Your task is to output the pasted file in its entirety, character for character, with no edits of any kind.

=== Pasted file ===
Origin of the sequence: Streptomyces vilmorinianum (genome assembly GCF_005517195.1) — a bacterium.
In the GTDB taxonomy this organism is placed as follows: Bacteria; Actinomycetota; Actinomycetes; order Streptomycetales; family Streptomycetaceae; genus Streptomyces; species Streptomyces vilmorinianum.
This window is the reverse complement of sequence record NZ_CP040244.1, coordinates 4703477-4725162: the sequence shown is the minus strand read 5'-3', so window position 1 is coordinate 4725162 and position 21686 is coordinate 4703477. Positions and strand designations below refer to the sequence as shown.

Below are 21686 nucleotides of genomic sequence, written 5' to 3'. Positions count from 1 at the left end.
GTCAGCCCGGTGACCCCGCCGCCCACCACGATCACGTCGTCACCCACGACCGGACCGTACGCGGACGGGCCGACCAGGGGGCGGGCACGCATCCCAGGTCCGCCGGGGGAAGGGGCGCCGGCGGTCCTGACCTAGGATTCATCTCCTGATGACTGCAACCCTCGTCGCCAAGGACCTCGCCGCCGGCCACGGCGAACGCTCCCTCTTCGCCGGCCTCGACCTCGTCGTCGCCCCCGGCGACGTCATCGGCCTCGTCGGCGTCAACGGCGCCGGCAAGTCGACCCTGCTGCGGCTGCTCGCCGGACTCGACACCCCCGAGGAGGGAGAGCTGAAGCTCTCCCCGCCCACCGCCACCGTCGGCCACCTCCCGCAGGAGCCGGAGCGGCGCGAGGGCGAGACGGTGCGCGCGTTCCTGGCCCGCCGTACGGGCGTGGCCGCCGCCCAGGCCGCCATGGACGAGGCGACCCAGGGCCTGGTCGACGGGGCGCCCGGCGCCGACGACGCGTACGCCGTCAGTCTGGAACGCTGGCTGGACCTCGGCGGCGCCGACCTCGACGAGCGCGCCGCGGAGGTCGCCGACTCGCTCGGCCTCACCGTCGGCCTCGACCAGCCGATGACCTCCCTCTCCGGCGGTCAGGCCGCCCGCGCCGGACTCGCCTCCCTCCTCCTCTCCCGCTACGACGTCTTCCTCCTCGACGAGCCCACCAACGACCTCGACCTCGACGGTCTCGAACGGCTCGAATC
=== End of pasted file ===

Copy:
Origin of the sequence: Streptomyces vilmorinianum (genome assembly GCF_005517195.1) — a bacterium.
In the GTDB taxonomy this organism is placed as follows: Bacteria; Actinomycetota; Actinomycetes; order Streptomycetales; family Streptomycetaceae; genus Streptomyces; species Streptomyces vilmorinianum.
This window is the reverse complement of sequence record NZ_CP040244.1, coordinates 4703477-4725162: the sequence shown is the minus strand read 5'-3', so window position 1 is coordinate 4725162 and position 21686 is coordinate 4703477. Positions and strand designations below refer to the sequence as shown.

Below are 21686 nucleotides of genomic sequence, written 5' to 3'. Positions count from 1 at the left end.
GTCAGCCCGGTGACCCCGCCGCCCACCACGATCACGTCGTCACCCACGACCGGACCGTACGCGGACGGGCCGACCAGGGGGCGGGCACGCATCCCAGGTCCGCCGGGGGAAGGGGCGCCGGCGGTCCTGACCTAGGATTCATCTCCTGATGACTGCAACCCTCGTCGCCAAGGACCTCGCCGCCGGCCACGGCGAACGCTCCCTCTTCGCCGGCCTCGACCTCGTCGTCGCCCCCGGCGACGTCATCGGCCTCGTCGGCGTCAACGGCGCCGGCAAGTCGACCCTGCTGCGGCTGCTCGCCGGACTCGACACCCCCGAGGAGGGAGAGCTGAAGCTCTCCCCGCCCACCGCCACCGTCGGCCACCTCCCGCAGGAGCCGGAGCGGCGCGAGGGCGAGACGGTGCGCGCGTTCCTGGCCCGCCGTACGGGCGTGGCCGCCGCCCAGGCCGCCATGGACGAGGCGACCCAGGGCCTGGTCGACGGGGCGCCCGGCGCCGACGACGCGTACGCCGTCAGTCTGGAACGCTGGCTGGACCTCGGCGGCGCCGACCTCGACGAGCGCGCCGCGGAGGTCGCCGACTCGCTCGGCCTCACCGTCGGCCTCGACCAGCCGATGACCTCCCTCTCCGGCGGTCAGGCCGCCCGCGCCGGACTCGCCTCCCTCCTCCTCTCCCGCTACGACGTCTTCCTCCTCGACGAGCCCACCAACGACCTCGACCTCGACGGTCTCGAACGGCTCGAATC